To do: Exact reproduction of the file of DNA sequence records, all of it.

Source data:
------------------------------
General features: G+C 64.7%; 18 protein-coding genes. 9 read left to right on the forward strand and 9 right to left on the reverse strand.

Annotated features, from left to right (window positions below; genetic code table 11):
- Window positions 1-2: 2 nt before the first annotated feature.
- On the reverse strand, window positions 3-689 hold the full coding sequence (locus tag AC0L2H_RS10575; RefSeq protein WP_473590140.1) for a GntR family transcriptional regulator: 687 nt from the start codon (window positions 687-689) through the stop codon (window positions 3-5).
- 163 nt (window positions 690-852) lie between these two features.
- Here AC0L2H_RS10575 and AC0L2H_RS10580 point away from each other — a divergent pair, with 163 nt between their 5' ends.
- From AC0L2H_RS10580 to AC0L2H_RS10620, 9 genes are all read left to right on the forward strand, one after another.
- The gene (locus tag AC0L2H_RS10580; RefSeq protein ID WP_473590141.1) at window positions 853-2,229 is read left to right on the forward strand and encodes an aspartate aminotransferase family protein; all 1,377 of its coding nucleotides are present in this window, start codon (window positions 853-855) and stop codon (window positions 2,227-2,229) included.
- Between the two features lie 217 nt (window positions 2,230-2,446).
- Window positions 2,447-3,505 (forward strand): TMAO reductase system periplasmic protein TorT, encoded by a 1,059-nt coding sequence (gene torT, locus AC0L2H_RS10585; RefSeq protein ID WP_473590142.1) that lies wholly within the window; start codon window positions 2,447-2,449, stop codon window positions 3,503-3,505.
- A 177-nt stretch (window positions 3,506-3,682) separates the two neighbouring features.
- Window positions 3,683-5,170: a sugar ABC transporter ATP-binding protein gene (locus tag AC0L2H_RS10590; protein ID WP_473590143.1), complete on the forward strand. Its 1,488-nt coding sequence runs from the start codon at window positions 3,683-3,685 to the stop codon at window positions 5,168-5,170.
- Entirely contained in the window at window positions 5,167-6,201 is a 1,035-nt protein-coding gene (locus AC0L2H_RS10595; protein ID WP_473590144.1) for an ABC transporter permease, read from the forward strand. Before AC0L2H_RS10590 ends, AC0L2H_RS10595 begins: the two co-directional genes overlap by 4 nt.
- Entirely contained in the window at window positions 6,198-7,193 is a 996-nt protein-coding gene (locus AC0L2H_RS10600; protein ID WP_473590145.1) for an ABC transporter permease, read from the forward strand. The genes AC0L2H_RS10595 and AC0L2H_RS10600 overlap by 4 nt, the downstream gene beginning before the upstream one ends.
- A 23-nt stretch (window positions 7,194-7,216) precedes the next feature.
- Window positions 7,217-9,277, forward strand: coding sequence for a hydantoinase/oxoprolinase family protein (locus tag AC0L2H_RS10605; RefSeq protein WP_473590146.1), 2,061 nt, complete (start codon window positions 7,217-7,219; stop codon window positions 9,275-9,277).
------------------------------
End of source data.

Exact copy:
General features: G+C 64.7%; 18 protein-coding genes. 9 read left to right on the forward strand and 9 right to left on the reverse strand.

Annotated features, from left to right (window positions below; genetic code table 11):
- Window positions 1-2: 2 nt before the first annotated feature.
- On the reverse strand, window positions 3-689 hold the full coding sequence (locus tag AC0L2H_RS10575; RefSeq protein WP_473590140.1) for a GntR family transcriptional regulator: 687 nt from the start codon (window positions 687-689) through the stop codon (window positions 3-5).
- 163 nt (window positions 690-852) lie between these two features.
- Here AC0L2H_RS10575 and AC0L2H_RS10580 point away from each other — a divergent pair, with 163 nt between their 5' ends.
- From AC0L2H_RS10580 to AC0L2H_RS10620, 9 genes are all read left to right on the forward strand, one after another.
- The gene (locus tag AC0L2H_RS10580; RefSeq protein ID WP_473590141.1) at window positions 853-2,229 is read left to right on the forward strand and encodes an aspartate aminotransferase family protein; all 1,377 of its coding nucleotides are present in this window, start codon (window positions 853-855) and stop codon (window positions 2,227-2,229) included.
- Between the two features lie 217 nt (window positions 2,230-2,446).
- Window positions 2,447-3,505 (forward strand): TMAO reductase system periplasmic protein TorT, encoded by a 1,059-nt coding sequence (gene torT, locus AC0L2H_RS10585; RefSeq protein ID WP_473590142.1) that lies wholly within the window; start codon window positions 2,447-2,449, stop codon window positions 3,503-3,505.
- A 177-nt stretch (window positions 3,506-3,682) separates the two neighbouring features.
- Window positions 3,683-5,170: a sugar ABC transporter ATP-binding protein gene (locus tag AC0L2H_RS10590; protein ID WP_473590143.1), complete on the forward strand. Its 1,488-nt coding sequence runs from the start codon at window positions 3,683-3,685 to the stop codon at window positions 5,168-5,170.
- Entirely contained in the window at window positions 5,167-6,201 is a 1,035-nt protein-coding gene (locus AC0L2H_RS10595; protein ID WP_473590144.1) for an ABC transporter permease, read from the forward strand. Before AC0L2H_RS10590 ends, AC0L2H_RS10595 begins: the two co-directional genes overlap by 4 nt.
- Entirely contained in the window at window positions 6,198-7,193 is a 996-nt protein-coding gene (locus AC0L2H_RS10600; protein ID WP_473590145.1) for an ABC transporter permease, read from the forward strand. The genes AC0L2H_RS10595 and AC0L2H_RS10600 overlap by 4 nt, the downstream gene beginning before the upstream one ends.
- A 23-nt stretch (window positions 7,194-7,216) precedes the next feature.
- Window positions 7,217-9,277, forward strand: coding sequence for a hydantoinase/oxoprolinase family protein (locus tag AC0L2H_RS10605; RefSeq protein WP_473590146.1), 2,061 nt, complete (start codon window positions 7,217-7,219; stop codon window positions 9,275-9,277).